The Association of Educational Communications and Technology (AECT) has awarded Dr. Ronald L. Carr The 2014 Robert M. Gagné Award for Graduate Student Research in Instructional Design. He has been awarded this honor based on his dissertation, “Educational standards, teacher preparation, and metacognition instruction for elementary students: Studies in pre-college engineering education,” as a student in Purdue’s Learning Design and Technology program, prior to coming to work at FSU in January.
“Gagné’s work and the reputations of the ISD and LSI programs that grew from his work are what attracted me to FSU, so receiving this award that was named for him is a great honor for me,” says Carr. “Just to be able to work at FSU is an honor for me!”
Carr’s dissertation contains three separate studies involving instructional design in the context of P-12 engineering education. Two additional chapters introduce the studies and outline how they unite under the umbrella of situated educational research, which is a term used to represent the pragmatic and theoretical nature of instructional design and design research.
Carr has been working at Florida State University in the Florida Center for Research in Science, Technology, Engineering and Mathematics (FCR-STEM) program since graduating from Purdue University in December, where he studied Learning Design and Technology under Dr. Johannes Strobel.
July 3, 2014
BS ’05 Education
Trevor Kincaid has been appointed the Deputy Assistant United States Trade Representative for Public and Media Affairs at the White House.The Office of Public and Media Affairs provides timely and accurate information about the latest activities and public statements from the Office of the United States Trade Representative. In the press center you’ll find press releases, fact sheets, and reports and publications on U.S. trade policy and activities at USTR, as well as photos, video, and blogs.
FSUS science teacher, Peter Carafano, returned from the Honeywell Educators Space Camp in Huntsville, Alabama with several distinctions and awards. Carafano received the Outstanding Educator Award, an award given to the teacher that best represents the program’s ideals of leadership and support. It was presented to him by Astronaut Robert Gibson. He was also honored as Mission Commander of the Space Shuttle Discovery during a space simulator exercise competition involving aninternational team of 16 teachers. Carafano’s team took first place out of the 7 teams in the competition. Carafano is now eligible to apply to become an Educator Ambassador for the Honeywell Educators Space Camp Program. Congratulations!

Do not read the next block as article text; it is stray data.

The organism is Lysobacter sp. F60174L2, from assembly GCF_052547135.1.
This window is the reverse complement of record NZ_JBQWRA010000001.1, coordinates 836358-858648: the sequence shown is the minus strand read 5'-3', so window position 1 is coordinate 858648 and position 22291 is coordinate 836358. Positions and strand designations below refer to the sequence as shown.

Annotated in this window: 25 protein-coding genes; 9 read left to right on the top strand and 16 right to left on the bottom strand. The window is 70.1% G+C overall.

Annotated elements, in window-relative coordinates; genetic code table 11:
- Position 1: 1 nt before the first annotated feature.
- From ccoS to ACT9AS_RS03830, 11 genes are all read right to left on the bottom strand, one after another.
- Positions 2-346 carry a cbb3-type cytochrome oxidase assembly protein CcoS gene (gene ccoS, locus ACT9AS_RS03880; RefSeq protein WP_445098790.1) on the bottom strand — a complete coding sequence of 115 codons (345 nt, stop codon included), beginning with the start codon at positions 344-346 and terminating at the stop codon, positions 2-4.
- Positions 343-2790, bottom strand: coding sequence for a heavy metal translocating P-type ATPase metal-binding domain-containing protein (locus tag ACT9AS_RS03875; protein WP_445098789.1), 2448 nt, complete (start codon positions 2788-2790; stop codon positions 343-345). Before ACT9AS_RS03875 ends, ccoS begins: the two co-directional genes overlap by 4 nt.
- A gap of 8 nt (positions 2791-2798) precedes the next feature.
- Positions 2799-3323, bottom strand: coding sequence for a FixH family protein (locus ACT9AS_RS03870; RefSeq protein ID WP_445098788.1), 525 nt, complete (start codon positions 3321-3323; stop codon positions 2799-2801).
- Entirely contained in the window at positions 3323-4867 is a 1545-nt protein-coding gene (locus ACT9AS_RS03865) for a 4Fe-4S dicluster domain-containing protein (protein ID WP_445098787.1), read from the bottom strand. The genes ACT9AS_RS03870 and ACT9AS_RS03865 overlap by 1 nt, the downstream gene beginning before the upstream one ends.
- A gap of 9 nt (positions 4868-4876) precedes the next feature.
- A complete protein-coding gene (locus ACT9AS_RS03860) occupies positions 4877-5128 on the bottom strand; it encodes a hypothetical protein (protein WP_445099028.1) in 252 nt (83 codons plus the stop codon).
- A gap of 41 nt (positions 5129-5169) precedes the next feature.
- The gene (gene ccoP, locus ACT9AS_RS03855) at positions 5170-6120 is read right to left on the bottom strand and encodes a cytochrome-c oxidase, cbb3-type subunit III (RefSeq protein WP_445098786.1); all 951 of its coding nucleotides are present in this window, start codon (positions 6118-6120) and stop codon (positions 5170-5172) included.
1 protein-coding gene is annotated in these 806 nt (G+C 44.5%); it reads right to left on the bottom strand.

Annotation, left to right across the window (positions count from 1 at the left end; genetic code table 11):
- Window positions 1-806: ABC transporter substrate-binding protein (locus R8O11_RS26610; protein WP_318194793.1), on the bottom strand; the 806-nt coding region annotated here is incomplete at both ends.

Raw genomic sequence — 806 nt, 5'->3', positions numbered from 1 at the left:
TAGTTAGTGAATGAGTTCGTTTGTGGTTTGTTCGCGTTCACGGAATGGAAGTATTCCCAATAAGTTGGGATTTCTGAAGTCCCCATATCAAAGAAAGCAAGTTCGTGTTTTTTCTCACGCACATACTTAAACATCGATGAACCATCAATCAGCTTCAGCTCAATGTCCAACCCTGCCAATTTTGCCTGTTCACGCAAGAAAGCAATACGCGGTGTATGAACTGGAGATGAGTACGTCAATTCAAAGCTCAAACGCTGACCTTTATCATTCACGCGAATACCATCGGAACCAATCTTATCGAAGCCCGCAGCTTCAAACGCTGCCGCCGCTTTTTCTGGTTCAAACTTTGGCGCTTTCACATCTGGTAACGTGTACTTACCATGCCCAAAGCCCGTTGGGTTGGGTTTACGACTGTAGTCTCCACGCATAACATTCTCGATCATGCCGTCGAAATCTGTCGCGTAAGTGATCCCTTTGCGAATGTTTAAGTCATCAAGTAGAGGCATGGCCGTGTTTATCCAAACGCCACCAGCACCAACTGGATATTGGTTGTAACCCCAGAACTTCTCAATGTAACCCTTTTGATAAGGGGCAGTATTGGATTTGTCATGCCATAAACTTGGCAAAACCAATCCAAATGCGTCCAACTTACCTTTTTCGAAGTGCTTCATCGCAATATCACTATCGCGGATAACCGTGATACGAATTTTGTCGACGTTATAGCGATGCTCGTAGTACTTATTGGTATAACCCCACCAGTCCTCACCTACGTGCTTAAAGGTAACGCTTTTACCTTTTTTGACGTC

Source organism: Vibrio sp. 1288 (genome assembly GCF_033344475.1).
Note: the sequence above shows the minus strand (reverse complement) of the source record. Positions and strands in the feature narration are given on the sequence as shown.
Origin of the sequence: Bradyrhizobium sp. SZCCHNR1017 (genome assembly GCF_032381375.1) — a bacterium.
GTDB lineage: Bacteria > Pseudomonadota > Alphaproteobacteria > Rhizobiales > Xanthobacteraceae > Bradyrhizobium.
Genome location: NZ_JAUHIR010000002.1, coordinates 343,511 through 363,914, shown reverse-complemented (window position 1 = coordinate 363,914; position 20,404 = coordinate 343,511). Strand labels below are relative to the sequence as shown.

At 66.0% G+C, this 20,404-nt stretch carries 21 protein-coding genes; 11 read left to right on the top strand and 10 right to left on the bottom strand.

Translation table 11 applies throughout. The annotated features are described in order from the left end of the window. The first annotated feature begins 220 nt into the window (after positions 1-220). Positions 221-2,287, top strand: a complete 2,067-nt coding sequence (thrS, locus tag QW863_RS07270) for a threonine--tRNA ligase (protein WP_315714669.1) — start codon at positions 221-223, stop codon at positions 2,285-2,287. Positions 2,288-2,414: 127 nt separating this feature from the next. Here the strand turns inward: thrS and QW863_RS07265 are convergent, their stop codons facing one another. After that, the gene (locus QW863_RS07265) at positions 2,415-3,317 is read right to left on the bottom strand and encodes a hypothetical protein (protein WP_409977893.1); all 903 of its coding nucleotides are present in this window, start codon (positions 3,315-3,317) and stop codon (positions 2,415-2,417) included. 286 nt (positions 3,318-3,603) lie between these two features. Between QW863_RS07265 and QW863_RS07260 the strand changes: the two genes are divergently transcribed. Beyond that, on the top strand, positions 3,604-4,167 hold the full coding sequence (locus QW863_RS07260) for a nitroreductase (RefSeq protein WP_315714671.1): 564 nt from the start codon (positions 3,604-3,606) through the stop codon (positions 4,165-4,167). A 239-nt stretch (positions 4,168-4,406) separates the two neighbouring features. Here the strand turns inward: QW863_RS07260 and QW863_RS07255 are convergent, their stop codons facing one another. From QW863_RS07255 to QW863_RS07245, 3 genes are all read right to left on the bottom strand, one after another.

Congratulations to Dr. Cecile Reynaud (Sport Management) who led the committee responsible for evaluating and recommending that USA Volleyball be officially designated as the National Governing Body (NGB) for the Paralympic sport of sitting volleyball in the United States.
Dr. Patrice Iatarola (Educational Leadership & Policy Studies) has been awarded a planning grant from the Council on Research and Creativity for her proposal “High School Accountability, Pushing Rigor: Evidence from Florida.” Dr. Iatarola is one of 16 faculty members at FSU who has been awarded a planning grant for Spring 2014.
A message from FLORIDA STATE UNIVERSITY
June 8, 2014
President J. Stanley Marshall’s passing
Our entire community is saddened to learn of the passing of former Florida State University President and Trustee Dr. J. Stanley Marshall, who died earlier today, June 8, at the age of 91.
Dr. Marshall leaves a truly remarkable legacy. Following his service in World War II, he became an educator and statewide leader in higher education, earning an international reputation for his work in reshaping the education of science teachers. As an entrepreneur, Dr. Marshall lived an engaged life of excellence and integrity; and our faculty, staff and students are grateful for his leadership and influence on the Florida State University campus, as well as our city and state.